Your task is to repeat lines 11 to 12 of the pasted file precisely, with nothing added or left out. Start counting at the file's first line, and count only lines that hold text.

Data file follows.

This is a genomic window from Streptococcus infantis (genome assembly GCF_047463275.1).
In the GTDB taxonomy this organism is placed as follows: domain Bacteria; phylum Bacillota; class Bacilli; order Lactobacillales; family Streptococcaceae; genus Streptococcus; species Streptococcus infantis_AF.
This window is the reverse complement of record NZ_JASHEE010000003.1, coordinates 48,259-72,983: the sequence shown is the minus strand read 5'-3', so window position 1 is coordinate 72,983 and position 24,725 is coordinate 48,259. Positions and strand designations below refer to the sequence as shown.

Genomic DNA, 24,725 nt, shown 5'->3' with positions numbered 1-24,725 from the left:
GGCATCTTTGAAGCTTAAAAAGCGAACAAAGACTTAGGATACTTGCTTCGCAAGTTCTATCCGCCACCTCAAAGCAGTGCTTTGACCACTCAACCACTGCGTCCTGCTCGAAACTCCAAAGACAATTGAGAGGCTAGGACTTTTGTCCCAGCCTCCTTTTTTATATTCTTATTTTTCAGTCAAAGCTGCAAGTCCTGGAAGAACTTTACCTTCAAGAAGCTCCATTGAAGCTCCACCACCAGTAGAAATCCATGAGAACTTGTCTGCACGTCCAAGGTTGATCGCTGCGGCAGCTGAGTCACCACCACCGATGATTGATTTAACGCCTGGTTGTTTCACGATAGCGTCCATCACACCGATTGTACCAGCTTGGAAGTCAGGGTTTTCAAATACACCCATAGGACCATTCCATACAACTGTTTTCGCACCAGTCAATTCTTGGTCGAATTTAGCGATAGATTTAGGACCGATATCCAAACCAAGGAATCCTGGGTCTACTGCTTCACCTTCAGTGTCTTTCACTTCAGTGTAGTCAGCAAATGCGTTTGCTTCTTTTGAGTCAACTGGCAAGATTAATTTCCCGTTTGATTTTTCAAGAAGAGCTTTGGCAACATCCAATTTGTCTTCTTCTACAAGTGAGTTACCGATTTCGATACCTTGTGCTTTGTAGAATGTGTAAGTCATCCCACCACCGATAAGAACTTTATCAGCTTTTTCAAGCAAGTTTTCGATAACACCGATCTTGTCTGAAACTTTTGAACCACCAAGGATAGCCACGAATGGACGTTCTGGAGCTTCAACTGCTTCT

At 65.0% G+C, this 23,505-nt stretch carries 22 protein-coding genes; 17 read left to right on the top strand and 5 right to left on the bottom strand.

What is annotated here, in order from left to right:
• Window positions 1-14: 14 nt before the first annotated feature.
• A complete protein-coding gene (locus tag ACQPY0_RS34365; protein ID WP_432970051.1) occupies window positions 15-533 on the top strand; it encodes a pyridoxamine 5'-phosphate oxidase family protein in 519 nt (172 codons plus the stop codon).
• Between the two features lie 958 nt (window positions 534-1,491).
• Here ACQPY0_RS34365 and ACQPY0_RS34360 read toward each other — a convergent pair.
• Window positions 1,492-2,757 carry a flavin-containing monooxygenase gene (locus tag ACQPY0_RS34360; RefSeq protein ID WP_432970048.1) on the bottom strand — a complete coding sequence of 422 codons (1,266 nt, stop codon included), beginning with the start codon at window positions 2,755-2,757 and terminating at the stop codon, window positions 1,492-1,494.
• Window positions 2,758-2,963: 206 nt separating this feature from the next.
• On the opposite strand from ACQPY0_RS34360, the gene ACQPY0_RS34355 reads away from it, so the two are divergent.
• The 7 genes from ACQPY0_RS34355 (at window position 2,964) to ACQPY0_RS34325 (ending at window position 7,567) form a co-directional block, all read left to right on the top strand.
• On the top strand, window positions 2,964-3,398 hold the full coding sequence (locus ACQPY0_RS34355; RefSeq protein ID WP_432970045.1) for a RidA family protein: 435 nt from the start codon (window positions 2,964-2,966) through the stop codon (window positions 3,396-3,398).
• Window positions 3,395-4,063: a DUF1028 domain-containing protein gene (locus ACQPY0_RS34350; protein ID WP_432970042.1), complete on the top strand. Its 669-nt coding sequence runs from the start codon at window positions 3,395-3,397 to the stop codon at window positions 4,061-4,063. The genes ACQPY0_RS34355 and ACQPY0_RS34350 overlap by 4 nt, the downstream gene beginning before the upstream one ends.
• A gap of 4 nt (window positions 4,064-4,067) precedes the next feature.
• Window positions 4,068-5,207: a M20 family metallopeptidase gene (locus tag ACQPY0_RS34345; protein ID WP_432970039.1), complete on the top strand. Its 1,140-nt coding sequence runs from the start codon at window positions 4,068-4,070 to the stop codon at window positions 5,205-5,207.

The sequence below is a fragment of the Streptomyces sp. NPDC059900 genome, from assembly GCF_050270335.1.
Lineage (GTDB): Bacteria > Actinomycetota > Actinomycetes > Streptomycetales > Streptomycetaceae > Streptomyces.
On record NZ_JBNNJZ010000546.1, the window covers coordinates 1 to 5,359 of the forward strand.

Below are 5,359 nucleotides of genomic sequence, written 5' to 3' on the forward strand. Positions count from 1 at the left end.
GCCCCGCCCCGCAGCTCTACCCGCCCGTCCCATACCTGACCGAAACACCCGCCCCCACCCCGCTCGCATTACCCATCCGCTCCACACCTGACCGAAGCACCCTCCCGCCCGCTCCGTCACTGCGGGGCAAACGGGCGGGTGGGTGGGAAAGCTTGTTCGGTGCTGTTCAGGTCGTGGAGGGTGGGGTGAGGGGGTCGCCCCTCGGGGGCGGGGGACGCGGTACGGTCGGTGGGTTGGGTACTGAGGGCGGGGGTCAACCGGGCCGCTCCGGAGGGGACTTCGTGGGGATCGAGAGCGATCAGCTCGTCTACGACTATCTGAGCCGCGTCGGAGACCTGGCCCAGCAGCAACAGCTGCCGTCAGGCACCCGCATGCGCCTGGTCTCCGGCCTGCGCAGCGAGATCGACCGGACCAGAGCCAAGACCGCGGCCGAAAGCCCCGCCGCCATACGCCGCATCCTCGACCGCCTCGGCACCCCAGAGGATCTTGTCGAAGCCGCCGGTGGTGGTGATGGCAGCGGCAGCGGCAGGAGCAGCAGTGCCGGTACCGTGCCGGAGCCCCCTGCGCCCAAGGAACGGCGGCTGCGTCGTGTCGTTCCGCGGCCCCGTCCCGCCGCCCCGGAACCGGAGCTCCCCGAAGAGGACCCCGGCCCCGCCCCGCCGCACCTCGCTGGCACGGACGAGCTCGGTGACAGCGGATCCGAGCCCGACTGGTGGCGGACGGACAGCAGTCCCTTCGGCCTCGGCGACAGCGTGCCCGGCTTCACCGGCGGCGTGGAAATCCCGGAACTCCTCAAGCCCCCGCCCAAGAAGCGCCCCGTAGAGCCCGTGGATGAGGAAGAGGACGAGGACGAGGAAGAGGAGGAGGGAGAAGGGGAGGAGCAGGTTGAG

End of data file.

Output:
• Here ACQPY0_RS34365 and ACQPY0_RS34360 read toward each other — a convergent pair.
• Window positions 1,492-2,757 carry a flavin-containing monooxygenase gene (locus tag ACQPY0_RS34360; RefSeq protein ID WP_432970048.1) on the bottom strand — a complete coding sequence of 422 codons (1,266 nt, stop codon included), beginning with the start codon at window positions 2,755-2,757 and terminating at the stop codon, window positions 1,492-1,494.